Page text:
August 21, 2009

Waking: The Process of Writing the Poem

"The poet doesn't invent. He listens. " -- Jean Cocteau

Recently, I've been doing poetry in performance with Kathy McTavish. It is a blend of composition and improv, based on the concept of deep listening. Pauline Oliveros, a composer, used this phrase to describe a deep attentiveness to the moment. Kathy's ouevre is based on her deep attentiveness in performance--her cello is both a resonant and responsive instrument that draws the listener into its sound. Her cello triggers the invisible procession in this poem:

God Forsakes Antony

When suddenly, at midnight, you hear
an invisible procession going by
with exquisite music, voices,
don’t mourn your luck that’s failing now,
work gone wrong, your plans
all proving deceptive—don’t mourn them uselessly.
As one long prepared, and graced with courage,
say goodbye to her, the Alexandria that is leaving.
Above all, don’t fool yourself, don’t say
it was a dream, your ears deceived you:
don’t degrade yourself with empty hopes like these.
As one long prepared, and graced with courage,
as is right for you who were given this kind of city,
go firmly to the window
and listen with deep emotion, but not
with the whining, the pleas of a coward;
listen—your final delectation—to the voices,
to the exquisite music of that strange procession,
and say goodbye to her, to the Alexandria you are losing. -

Constantine P. Cavafy (1911)
Translated by Edmund Keeley and Philip Sherrard

This poem is a very good example of deep listening, of being attentive to the moment. Cavafy or God directs Antony away from negativity, the endless chatter of the anxious mind. Useless, he says. Pay attention. An important thing is going on--this loss, this beauty, this gift.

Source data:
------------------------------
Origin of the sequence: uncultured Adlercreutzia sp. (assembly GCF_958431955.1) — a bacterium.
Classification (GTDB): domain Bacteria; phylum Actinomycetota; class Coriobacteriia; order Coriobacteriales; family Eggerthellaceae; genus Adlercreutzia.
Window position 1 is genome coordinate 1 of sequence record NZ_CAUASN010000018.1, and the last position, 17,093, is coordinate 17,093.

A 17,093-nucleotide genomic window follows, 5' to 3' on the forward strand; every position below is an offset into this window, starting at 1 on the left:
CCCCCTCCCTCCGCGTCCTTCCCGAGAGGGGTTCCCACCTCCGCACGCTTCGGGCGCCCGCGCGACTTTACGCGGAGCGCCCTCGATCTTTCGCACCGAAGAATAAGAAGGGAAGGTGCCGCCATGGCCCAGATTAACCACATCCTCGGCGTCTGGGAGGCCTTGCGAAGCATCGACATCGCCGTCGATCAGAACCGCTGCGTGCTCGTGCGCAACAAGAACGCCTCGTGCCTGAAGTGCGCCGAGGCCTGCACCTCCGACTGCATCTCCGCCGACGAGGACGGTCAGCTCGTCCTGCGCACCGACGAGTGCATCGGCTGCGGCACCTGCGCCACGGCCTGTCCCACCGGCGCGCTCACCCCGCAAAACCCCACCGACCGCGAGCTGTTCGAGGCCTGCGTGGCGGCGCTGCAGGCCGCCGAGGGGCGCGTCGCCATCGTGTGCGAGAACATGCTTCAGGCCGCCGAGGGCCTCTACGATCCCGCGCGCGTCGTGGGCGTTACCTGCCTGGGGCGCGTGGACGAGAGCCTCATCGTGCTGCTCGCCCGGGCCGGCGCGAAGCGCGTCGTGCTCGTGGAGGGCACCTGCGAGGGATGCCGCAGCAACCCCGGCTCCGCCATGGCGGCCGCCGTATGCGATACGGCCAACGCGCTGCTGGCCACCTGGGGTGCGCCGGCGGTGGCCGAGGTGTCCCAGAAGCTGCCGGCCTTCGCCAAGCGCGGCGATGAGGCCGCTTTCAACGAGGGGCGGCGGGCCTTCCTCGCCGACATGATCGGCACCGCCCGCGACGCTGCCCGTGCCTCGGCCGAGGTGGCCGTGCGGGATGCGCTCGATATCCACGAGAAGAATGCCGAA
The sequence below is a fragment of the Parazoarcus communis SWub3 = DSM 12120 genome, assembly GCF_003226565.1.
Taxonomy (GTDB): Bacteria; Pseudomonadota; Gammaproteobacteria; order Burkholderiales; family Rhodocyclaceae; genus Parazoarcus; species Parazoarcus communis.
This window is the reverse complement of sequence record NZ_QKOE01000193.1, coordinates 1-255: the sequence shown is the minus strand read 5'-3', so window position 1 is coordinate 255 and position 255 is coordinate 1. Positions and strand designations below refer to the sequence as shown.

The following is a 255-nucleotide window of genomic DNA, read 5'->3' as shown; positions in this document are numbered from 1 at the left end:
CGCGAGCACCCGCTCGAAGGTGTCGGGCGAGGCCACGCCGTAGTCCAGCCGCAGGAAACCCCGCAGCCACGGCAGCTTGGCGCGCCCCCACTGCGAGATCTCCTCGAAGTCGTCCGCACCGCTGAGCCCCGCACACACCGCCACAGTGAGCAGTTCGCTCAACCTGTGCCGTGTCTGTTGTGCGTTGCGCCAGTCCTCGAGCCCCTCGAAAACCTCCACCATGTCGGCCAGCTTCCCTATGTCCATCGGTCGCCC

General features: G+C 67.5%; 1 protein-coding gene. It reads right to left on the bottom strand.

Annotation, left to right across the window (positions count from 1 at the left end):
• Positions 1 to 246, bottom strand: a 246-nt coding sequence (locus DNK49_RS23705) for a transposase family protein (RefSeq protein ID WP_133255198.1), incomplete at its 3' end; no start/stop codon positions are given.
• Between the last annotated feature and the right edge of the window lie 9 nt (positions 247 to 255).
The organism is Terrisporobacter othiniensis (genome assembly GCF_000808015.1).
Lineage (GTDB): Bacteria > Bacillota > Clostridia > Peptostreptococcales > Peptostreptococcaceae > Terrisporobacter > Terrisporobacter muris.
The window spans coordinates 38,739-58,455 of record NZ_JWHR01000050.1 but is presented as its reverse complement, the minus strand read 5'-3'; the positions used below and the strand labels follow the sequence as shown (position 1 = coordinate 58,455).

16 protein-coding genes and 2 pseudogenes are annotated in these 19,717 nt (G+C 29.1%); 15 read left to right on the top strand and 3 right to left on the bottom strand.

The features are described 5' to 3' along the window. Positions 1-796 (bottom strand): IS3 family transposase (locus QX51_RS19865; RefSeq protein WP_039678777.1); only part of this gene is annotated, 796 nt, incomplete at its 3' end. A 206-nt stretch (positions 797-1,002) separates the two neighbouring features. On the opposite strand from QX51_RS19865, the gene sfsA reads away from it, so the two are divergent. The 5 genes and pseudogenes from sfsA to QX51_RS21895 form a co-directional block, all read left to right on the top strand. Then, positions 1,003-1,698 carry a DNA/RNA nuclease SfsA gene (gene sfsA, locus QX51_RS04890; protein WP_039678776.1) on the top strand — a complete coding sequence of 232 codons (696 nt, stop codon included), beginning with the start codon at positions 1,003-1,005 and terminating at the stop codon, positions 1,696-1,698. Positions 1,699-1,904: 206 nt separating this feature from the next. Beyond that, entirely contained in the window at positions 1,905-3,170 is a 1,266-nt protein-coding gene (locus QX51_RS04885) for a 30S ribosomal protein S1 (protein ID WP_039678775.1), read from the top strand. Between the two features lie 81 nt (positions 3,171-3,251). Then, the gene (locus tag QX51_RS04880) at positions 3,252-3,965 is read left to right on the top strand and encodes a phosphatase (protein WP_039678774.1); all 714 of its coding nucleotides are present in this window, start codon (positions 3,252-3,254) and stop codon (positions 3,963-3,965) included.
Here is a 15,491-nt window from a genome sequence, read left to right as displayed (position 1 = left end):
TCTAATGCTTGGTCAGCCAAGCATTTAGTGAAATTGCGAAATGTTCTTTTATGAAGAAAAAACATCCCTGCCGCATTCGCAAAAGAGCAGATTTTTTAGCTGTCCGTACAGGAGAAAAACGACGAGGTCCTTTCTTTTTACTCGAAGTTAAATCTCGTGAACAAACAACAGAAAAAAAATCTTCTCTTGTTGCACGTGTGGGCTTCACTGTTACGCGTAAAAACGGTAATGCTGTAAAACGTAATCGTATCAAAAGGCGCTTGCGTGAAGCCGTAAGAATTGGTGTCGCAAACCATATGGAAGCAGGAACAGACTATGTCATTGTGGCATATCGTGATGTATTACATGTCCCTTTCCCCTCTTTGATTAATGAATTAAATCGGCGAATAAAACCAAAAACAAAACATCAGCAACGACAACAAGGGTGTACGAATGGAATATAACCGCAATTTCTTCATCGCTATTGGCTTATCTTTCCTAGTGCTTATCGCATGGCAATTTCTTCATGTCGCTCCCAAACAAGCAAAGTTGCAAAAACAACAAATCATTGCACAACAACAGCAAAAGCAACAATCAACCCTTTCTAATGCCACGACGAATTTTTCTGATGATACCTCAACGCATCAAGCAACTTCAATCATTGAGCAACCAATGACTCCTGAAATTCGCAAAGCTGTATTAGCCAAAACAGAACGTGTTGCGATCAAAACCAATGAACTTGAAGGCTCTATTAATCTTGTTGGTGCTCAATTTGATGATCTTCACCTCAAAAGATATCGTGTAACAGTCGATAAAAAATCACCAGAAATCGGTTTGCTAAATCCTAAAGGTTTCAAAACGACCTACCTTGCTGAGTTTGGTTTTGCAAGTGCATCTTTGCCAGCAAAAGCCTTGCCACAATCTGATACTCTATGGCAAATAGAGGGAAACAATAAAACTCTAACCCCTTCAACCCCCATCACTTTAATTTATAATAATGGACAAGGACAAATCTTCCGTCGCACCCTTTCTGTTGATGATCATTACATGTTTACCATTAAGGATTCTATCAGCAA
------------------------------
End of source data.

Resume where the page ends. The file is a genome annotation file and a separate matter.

When it comes to writing or revising poems, one of my mantras is "listen to the work." In other words, in its first lines the poem sets up a rhythm, sound, pace, image, pattern, that should be developed within the work. It requires the poet to be attentive, to pay attention, to focus on what has begun and then to bring one's skills with language into play. If one makes a mistake, it can be lucky. If you don't quail or cross it out or backtrack, the mistake could bring you to a new and interesting place. As Cavafy says, "...listen--your final delectation--to the voices,/ to the exquisite music of that strange procession."

When it comes time to read or perform the work, my listening continues. Often, revisions occur on stage because I now hear the poem the way the audience does. Try reading a rough draft poem to your writing group or to a friend. It is likely you will immediately become aware of its flaws. Virginia Woolf believed that deletion is one of the writer's greatest skills.

I prepare for a poetry/cello performance by assembling poems into a narrative arc. Sometimes the arc will be based on something that has been on my mind, "Waking" was a recent theme related to the Rumi poems, my own wakefulness at night, and the idea of attentiveness. I collect more than I'll read and during the performance, I will select the work based on what is in the music or what the music wants.
Each performance is different. The opportunity for performance has spurred many more poems -- because I don't like to bore myself with repeating the same things. I strive for confluence, a flowing like a river flowing, always beginning.